Orion: You definitely need evidence to back up your arguments. That’s what I call it, and evidentiary sentences are one of the four types of sentences that the algorithm is programmed to identify, though it does so very rudimentarily. But what I do want to focus on in this episode is the word count. Okay, 800 words, because 800 words doesn’t sound like a lot. But in my experience, most students need several attempts to hit that threshold. And that’s just an initial threshold; if you can write above 1000, 1200 words, so much the better. But 800 is like our initial target for word count. And, as I said, in my experience, students need multiple attempts to get there.

Because it’s very hard to write, right off the top of your head, on a subject that you’ve just seen moments ago, and you probably might not ever have considered in your entire life. And you’re under a very strict performative evaluative context; it’s hard to be loose and flexible, and to just let it flow. And that’s really what we’re talking about here.

So, if you’re having trouble reaching that word count target, I have a little trick that I suggest to students to kind of get the creative juices flowing. And it’s basically a five-minute free write. So you can do this before a practice test, you can do this even before the actual exam, let’s say in the parking lot outside of the testing center, or, you know, a few minutes before you start your at-home administration, which is basically you open up a blank Word document, set a timer on your phone for five minutes, and then keep your fingers moving. You have to keep typing, you cannot stop typing, you cannot stop typing even for one second, and you don’t have to worry about punctuation or spelling. It doesn’t really have to make sense.

It doesn’t have to be interesting; it can be repetitive; in fact, repetitive is better. You see what I’m saying. That is a skill, to be able to get out of your own way, and to just let the content flow through you. It is a very useful skill for grad school because you’re going to be doing a lot of writing in grad school. And if you don’t figure out how to produce copy, you’re going to hate your life on some level. And it’s extremely useful for the GRE because what we’re saying doesn’t even really have to be true, it doesn’t really have to be interesting. It doesn’t really have to be cogent and consistent. It just needs to be a lot. And so it’s like this sphincter that can be relaxed and all of this content allowed to flow.

Davis: Quantity over quality.

Orion: Absolutely. I tell students they want to embrace their inner B student because this much B-level writing will always beat this much A-level writing. The B student, or BS student. Well, I mean, it’s a little bit of both in this case. That’s good, that’s fine. But you just were talking about sphincters and all.

Davis: Yeah, no. Walked it out.

Orion: The A-level students often, through their own perfectionism, shoot themselves in the foot. I’ve worked with many high-quality writers and often writers who pride themselves on their writing ability who struggle on the GRE, right.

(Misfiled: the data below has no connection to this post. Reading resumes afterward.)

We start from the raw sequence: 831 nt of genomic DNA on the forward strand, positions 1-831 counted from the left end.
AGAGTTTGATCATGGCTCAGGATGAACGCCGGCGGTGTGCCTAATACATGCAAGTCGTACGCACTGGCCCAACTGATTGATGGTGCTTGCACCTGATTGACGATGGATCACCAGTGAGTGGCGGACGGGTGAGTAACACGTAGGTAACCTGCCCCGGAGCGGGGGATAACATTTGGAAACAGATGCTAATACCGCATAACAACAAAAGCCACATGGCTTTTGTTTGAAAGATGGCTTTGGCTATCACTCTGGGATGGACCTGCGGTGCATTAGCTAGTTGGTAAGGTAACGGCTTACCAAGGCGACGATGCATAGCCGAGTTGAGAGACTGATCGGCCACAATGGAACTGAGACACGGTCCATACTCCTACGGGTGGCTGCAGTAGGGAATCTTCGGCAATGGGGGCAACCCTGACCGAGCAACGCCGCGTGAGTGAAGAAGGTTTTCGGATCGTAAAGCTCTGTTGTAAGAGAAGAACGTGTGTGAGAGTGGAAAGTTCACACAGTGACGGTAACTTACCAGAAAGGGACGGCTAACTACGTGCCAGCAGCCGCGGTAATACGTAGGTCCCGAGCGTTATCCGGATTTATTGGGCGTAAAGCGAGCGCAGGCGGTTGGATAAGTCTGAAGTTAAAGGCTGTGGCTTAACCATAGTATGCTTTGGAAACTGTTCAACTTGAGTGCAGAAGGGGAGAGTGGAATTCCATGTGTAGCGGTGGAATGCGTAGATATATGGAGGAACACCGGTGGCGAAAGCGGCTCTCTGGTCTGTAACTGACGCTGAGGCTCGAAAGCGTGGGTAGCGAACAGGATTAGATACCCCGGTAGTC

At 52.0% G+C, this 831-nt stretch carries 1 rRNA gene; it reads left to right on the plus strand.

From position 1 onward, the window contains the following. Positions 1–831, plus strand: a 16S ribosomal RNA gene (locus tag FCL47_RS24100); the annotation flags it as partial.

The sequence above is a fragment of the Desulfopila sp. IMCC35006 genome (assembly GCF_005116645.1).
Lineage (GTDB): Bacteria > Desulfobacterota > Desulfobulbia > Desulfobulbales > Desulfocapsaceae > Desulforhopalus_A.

It’s slow, it’s self-reflective, it’s a walking, it’s your writing and editing at the same time, and that’s what we want to avoid. We want to just get the content on the page, and there’s an extent to which they’re proud of their ability, and it might be justifiable, but they’re also identified with the quality of the content. It’s hard for folks who pride themselves on their writing ability to write under that ability, yeah, you raise the inner beastie, like you’ve got to keep those writing skills sharp, but use them in a context where there’s actually a human being who can appreciate how good your writing skills are. Don’t be so misguided and benighted by that private identification that you’re unwilling to change your strategy. Like you said, at the beginning, you just have to put yourself in the framework that a computer is grading this on an algorithm; it can only grade what it can quantify. And for certain reasons that you talked about earlier in this episode, it can grade those things that we might pride ourselves on that a human would be put off by, correct.

Davis: That’s right.

Orion: So the five-minute free write is designed to get the creative juices flowing, to practice allowing the censor to recede into the background, to not judge your content as you’re producing it, and to produce as much as possible within a given time. And this is awkward and difficult to do the first few times, if you’re going to have a blank, but you’re going to have to keep on drawing a blank and I’m still drawing a blank and the blank is still happening. And blank, blank, blank, blank, blank, blank, blank. Whoa, now I’m rhyming, and it’s like, you have to just power through it. And it’s gonna feel weird the first few times you do it. But again, if you can, it’s like a switch in your mind that you can learn to have some measure of agency and control over, and then you just flip the switch and boom, out come the words. I’ve had students who could write 2000 words in a day. And that half an hour, half an hour, 20 minutes, 30 minutes, each essay. I mean, that is beyond that’s unusual. That’s definitely like a 99% outlier, right. But it’s possible.

Davis: Yeah.

Orion: So it’s really about getting out of your own way and producing as much content as possible within a given time limit. That’s your best bet for hitting a top percentile score on the writing section of the GRE.

Davis: That’s right. And again, these kinds of tips and tricks that you’re getting here are only found at Stellar, only. No one else will talk about this. I’m serious. It’s wonderful and it works. I know from personal experience.

Thanks, everybody, for tuning in. We’ll be back next week with another bite-sized episode of GRE Bites. If you have a topic you’d like discussed on a future episode, let us know at And if you’re ready to take your prep to the next level, check out our top-rated GRE self-study program at You can use the code “BITES” for 10% off all memberships there. Talk to you soon.